Imagine when you have kids and he's still deserving his rewards for his hard work and you're still wearing a grey maternity bra, bobbly leggings and need new shoes but there's no money for you and the baby is 4 yrs old.
Don't go there.

Mashy86 Tue 18-Apr-17 09:14:28

Well actually im not telling him how to do anything or what to spend his money on. I am merely saying that his attitude to spending sometimes annoys me. He still does what he wants. I explained to him that i just dont like it when he buys stuff he does not need.

I never meant for it to become an issue of our values or controlconfused to me its a perfectly normal thing for a partner to get annoyed about and i dont see what the big deal is frankly. Why it needa to turn into a massive issue.

FritzDonovan Tue 18-Apr-17 09:26:59

Iv really tried to talk him out of this behaviour during several last museum trips with success
Yes, you are telling him what to spend his money on.hmm

Tearsoffrustration Tue 18-Apr-17 09:27:49

My ex was like that - making comments about things I bought that he didn't feel 'nessessary' - it was horrible to live with & very controlling

flipflapsflop Tue 18-Apr-17 09:31:25

So presumably if he picked on an element of your behaviour constantly, you'd be alright with that?

flipflapsflop Tue 18-Apr-17 09:33:23

You are coming across as someone who thinks everything would be fine as long as people do as you want them to do, as that is obviously the right and only way to be.

disappearingfish Tue 18-Apr-17 09:35:33

You're just not compatible. And you are far, far too critical of your BF for doing things just because you don't think he should. It's his life and his money.

Mashy86 Tue 18-Apr-17 09:36:55

Well he has done so, yes. I guess more my personality... not my habits. What im getting annoyed about is a habit not a behaviour.
And iv been mindful of my behaviours that are not to his liking. And although I have not changed myself iv definitely been more aware ! Maybe thats wrong...

Mashy86 Tue 18-Apr-17 09:41:12

Surely in a relationship its ok to be annoyed at someone's habits.. like things iv really needed from him are; taking off shoes in the home and getting rid of useless clutter. It annoys me when he buys shit in gift shops, it annoys me when he buys four pairs of track suits and it annoys me when he buys three varieties of face washes in one go... but i can be annoyed - surely?!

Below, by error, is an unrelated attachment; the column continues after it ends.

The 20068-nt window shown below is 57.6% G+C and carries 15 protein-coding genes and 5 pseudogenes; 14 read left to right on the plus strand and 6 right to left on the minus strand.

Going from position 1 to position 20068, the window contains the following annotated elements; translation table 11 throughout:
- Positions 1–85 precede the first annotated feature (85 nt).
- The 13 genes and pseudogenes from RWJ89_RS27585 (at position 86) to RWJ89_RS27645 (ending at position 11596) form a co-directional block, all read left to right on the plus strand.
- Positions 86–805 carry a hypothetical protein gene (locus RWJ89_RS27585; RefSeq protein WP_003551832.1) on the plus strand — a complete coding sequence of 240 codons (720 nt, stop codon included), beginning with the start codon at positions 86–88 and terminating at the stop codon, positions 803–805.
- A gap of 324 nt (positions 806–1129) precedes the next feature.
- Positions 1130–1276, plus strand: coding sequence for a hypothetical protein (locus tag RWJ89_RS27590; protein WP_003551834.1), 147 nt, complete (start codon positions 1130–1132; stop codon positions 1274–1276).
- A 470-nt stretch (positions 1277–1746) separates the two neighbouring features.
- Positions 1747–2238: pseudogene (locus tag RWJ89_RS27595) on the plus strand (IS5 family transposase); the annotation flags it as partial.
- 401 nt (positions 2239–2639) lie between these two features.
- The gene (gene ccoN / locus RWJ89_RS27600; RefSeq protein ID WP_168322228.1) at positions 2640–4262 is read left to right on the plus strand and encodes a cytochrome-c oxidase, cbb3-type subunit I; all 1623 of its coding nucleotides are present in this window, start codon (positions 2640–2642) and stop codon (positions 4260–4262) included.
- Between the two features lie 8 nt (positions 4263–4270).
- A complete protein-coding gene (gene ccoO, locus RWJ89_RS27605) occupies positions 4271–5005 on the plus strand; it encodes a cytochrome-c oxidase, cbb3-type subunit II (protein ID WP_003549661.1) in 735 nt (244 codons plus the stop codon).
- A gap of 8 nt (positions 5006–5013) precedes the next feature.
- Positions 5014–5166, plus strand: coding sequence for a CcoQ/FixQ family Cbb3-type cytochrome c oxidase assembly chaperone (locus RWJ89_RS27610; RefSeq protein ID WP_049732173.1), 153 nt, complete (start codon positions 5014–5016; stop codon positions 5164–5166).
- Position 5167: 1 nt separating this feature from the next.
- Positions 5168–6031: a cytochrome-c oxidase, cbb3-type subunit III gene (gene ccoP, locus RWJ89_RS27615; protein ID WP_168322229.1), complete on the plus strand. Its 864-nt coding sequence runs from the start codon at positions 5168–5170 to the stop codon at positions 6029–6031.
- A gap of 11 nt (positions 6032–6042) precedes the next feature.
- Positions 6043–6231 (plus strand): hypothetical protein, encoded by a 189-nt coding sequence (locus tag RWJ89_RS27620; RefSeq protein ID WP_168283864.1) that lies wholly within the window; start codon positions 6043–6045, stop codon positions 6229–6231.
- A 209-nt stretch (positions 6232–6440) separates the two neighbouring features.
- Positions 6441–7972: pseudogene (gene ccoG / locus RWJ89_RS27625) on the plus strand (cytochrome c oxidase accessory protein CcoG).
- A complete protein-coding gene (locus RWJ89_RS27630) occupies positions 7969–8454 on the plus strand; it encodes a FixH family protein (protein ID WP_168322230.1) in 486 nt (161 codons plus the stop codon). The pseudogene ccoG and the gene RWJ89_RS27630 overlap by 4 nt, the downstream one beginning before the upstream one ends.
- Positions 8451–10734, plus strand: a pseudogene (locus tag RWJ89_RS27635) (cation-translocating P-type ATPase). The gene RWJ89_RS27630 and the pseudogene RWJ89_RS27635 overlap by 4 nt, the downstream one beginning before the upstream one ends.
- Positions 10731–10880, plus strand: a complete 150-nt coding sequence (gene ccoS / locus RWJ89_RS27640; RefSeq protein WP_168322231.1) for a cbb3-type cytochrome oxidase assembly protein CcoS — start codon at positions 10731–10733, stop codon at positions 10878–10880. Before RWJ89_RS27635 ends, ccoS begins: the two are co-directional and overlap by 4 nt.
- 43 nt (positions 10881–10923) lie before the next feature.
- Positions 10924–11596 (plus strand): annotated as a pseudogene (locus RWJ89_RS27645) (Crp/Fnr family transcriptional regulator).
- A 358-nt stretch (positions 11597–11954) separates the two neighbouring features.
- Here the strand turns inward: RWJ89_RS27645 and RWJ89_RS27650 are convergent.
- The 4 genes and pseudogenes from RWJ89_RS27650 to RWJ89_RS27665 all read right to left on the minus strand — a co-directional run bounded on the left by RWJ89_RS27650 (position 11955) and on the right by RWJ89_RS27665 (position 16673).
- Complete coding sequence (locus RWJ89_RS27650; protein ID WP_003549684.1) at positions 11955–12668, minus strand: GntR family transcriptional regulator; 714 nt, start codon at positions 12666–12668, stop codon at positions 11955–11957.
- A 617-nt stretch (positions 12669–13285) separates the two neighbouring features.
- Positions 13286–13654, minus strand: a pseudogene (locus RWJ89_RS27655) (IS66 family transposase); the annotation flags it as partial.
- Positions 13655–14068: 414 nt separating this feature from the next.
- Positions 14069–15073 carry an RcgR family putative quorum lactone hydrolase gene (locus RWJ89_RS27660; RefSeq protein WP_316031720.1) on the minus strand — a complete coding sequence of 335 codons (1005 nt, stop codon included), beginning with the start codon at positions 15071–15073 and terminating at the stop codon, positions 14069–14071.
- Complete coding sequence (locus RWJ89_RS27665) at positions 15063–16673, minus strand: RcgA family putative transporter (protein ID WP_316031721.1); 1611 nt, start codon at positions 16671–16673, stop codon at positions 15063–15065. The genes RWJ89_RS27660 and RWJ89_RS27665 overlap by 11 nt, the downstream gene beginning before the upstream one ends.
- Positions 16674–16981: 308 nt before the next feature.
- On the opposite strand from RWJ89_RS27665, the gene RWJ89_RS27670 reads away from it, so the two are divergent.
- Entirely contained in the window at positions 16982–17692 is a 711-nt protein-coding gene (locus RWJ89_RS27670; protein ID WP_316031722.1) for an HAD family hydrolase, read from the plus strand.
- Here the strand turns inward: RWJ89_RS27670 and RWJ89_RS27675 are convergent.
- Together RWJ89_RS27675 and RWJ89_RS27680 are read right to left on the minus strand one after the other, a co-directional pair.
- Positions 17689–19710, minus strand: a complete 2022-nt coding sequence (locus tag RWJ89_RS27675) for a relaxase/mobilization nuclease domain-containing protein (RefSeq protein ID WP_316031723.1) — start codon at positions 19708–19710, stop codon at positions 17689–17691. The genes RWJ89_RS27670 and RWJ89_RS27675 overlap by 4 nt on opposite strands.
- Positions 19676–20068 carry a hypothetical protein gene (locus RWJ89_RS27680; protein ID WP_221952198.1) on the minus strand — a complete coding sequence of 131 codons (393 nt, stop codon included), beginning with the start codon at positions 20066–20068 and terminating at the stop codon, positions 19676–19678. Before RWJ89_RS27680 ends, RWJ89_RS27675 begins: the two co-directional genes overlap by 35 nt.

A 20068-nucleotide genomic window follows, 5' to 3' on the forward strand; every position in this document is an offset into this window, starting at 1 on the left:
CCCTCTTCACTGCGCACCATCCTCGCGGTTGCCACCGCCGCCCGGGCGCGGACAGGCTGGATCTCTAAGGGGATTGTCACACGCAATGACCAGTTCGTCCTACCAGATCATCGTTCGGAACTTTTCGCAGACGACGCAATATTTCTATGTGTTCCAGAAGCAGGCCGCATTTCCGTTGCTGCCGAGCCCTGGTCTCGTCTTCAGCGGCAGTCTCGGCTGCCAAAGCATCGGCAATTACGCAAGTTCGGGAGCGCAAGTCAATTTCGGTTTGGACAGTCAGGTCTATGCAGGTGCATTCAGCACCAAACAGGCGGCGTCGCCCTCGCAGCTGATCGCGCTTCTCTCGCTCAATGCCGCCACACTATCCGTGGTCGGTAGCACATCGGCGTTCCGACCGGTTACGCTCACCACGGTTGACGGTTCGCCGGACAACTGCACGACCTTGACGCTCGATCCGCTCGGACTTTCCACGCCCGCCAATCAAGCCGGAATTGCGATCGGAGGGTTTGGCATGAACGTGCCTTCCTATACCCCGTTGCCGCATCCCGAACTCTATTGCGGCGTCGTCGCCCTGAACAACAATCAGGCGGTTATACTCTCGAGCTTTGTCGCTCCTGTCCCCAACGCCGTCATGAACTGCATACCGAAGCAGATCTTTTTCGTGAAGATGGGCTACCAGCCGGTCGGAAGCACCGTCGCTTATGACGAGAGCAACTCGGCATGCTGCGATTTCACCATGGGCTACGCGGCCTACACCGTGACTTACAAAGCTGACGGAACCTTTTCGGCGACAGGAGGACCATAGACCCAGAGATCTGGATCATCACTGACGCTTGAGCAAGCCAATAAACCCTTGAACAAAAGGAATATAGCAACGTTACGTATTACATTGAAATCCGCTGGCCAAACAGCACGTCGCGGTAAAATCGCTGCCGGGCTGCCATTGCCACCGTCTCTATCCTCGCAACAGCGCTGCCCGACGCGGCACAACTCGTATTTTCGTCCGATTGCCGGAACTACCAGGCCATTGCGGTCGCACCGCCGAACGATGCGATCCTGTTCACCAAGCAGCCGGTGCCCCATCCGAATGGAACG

Mashy86 Tue 18-Apr-17 09:42:26

Also if we all lived our life as if we were singular independent people with that my life my money attitude- we would all be single. Anyone knows in a relationship there is sacrifice and work and not everyone is going to love everything about us

ChicRock Tue 18-Apr-17 09:44:05

You two are totally incompatible and you're controlling.

Save yourself the time and expense if moving in with him, because it's just not going to work out.

Isetan Tue 18-Apr-17 09:50:03

You're not listening are you. No one is saying it's wrong to feel the way you do but what we are saying, is that this is who he is and he doesn't want to change. You either accept him for who he is or walk away but badgering him into being someone different is controlling and isn't cool.

Teddy6767 Tue 18-Apr-17 09:53:53

I would also be irritated by the things you're annoyed about. But maybe your approach to talking to him about it comes across more 'nagging mum' which gets his back up. I bet if you had made a light hearted joke about it, or spoken to him about the issue in a calm way without being too critical, your partner would have been less defensive and the argument wouldn't have ensued.
You do sound like quite an incompatible couple though. If he has a small flat and you both have different opinions on things like clutter, you'll drive each other bonkers when it also becomes your home too.
Are you able to meet in the middle and both compromise? Maybe every time he buys one of these books he could donate one that he hasn't read that's just sitting on his shelf to charity.

Isetan Tue 18-Apr-17 09:57:48

If the clutter and not taking his shoes off is happening in his home, then yes you are being unreasonable. Funny how you've been mindful but haven't changed your supposed bad habits but you expect him to change his.

It's not up to us or you to decide what he should or shouldn't be doing, your responsibility begins and ends with communicating your feelings (check) and limiting your exposure to the behaviours you don't like.

He says he doesn't want to change, the balls now in your court, not his.